Yesterday, we finally got the results of the nuchal translucency screening that I had done almost three weeks ago. This is the ultrasound/blood test that is done three weeks before amniocentesis so you have some idea of what to expect and/or test for a few weeks before you can actually do an amniocentesis. Basically, it's an early screening so you can start to make decisions almost a month earlier in the pregnancy. Please note that yesterday was also the date of my amniocentesis. (Note to self: next time a doctor says 'we should have the results back in a week', place heavy emphasis in your own mind on the word should and remind yourself that it's a good thing that your decision to continue the pregnancy would not change whatever the results of the screening may be.)

The phone rang yesterday mid-day as I was dressing The Dormouse to go to a friend's house where I was going to stash her for my doctor appointment. The nurse from my perinatologist's office was on the other line: "I just wanted to let you know that your test results are all within normal limits."

Me: "Well, that's good news."

Nurse: "Do you have any questions about the results?"

Me: "Well, yes, but I suppose I can ask them two hours from now when I'm in your office for my appointment, right?"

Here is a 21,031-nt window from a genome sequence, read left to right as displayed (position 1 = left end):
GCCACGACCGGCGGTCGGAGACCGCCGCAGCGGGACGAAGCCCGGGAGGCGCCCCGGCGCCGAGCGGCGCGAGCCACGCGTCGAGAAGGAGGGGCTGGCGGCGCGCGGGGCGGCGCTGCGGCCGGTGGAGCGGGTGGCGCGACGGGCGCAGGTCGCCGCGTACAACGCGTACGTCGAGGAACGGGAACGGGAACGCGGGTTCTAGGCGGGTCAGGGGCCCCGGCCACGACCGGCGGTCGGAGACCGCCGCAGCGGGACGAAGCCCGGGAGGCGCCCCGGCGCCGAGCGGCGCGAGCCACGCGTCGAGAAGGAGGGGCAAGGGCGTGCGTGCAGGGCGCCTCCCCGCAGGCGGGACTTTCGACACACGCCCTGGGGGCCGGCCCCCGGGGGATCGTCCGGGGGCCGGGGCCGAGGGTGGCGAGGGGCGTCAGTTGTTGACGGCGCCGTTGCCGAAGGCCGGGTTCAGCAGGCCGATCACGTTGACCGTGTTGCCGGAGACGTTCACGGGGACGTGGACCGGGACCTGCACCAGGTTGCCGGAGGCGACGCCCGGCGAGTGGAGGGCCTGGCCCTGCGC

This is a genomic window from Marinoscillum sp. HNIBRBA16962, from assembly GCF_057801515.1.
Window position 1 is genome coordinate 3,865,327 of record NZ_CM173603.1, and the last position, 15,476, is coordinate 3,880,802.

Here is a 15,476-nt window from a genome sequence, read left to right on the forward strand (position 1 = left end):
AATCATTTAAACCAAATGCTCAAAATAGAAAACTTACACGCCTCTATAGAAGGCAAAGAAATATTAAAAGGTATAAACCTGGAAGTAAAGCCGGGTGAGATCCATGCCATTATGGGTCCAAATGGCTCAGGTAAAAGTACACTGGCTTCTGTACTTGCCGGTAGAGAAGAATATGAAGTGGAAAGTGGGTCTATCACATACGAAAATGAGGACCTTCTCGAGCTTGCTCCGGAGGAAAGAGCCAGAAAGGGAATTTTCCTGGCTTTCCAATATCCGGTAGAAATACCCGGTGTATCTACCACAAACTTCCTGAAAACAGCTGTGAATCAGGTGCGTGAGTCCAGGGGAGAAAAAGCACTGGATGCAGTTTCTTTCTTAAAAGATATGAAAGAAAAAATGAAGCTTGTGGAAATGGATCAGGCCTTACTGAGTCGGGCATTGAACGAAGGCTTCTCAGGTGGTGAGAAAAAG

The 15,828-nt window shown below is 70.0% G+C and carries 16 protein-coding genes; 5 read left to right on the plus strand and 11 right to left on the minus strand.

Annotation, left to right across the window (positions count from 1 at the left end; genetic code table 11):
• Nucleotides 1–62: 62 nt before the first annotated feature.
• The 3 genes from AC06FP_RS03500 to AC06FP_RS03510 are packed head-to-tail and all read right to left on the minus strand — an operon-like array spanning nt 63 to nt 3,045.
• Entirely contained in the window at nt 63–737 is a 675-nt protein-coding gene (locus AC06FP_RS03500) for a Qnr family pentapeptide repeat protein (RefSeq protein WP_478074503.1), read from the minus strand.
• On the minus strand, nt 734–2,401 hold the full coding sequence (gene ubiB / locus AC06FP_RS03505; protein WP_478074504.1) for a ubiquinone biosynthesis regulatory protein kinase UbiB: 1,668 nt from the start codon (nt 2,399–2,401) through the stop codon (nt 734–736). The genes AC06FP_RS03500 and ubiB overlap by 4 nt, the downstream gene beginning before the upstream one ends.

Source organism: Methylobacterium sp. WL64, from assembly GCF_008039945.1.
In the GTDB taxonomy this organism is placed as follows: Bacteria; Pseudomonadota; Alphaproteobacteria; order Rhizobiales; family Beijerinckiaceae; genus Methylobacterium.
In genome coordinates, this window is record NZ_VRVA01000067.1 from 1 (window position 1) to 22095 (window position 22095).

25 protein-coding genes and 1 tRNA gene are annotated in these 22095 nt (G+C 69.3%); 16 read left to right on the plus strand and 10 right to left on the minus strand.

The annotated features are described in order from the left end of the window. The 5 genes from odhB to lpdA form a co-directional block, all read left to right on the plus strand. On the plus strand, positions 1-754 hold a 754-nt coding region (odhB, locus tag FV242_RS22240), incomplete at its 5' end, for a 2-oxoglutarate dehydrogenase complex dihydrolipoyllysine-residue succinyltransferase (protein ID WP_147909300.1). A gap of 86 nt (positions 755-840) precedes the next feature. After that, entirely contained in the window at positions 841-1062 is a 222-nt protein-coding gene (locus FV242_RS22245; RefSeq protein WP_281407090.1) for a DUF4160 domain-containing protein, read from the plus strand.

Nurse: "Yeah, that'd probably be the easiest thing."

According to my doctor, my risk of having a child with any trisomy is now something closer to 1 in 300. (That's down from the odds of 1 in 8 that they gave me based on my age and medical history before the results of the NT screening.) The Risk of Down's Syndrome is now something closer to 1 in 1000. (Adjusted from 1 in 30, before the screening.)

Of course the NT screening doesn't do squat to detect the tripliody that my first daughter had, so while it's nice to know my 'chances', we wait to breathe easier until the results of the amnio come in. That "should be about seven to ten days" (translation: you'll be waiting three weeks if you wait a day).

Aside: For those who care and are unfamiliar with the Wonderful World of Chromosome Disorders, trisomies (of which Down's Syndrome is one) are disorders in which there's one extra chromosome because a chromosome splits improperly during early development. Triploidy, tetraploidy, pentaploidy, etc., are when there are whole extra sets of chromosomes present.

What's amazing about all this is that they have it all down to probabilities that this doctor has memorized and ready for retrieval at the tip of his tongue... like an announcer for a poker match. While he was talking to us, reciting off probabilities and ratios, I kept hearing in my head Dave Foley's voice narrating from the Loser's Lounge on Celebrity Poker Showdown. "Now, it looks like she's starting out with pocket aces, Phil Gordon, do you think she should go all in?" "Well, Dave, if she draws another ace on the Turn, her probability of beating Judy Greer's two Jacks goes up to 1 in 20. But after that if Judy pulls one of those jacks that we haven't seen in the Showdown so far on the River, then she's looking at 75% for winning this hand."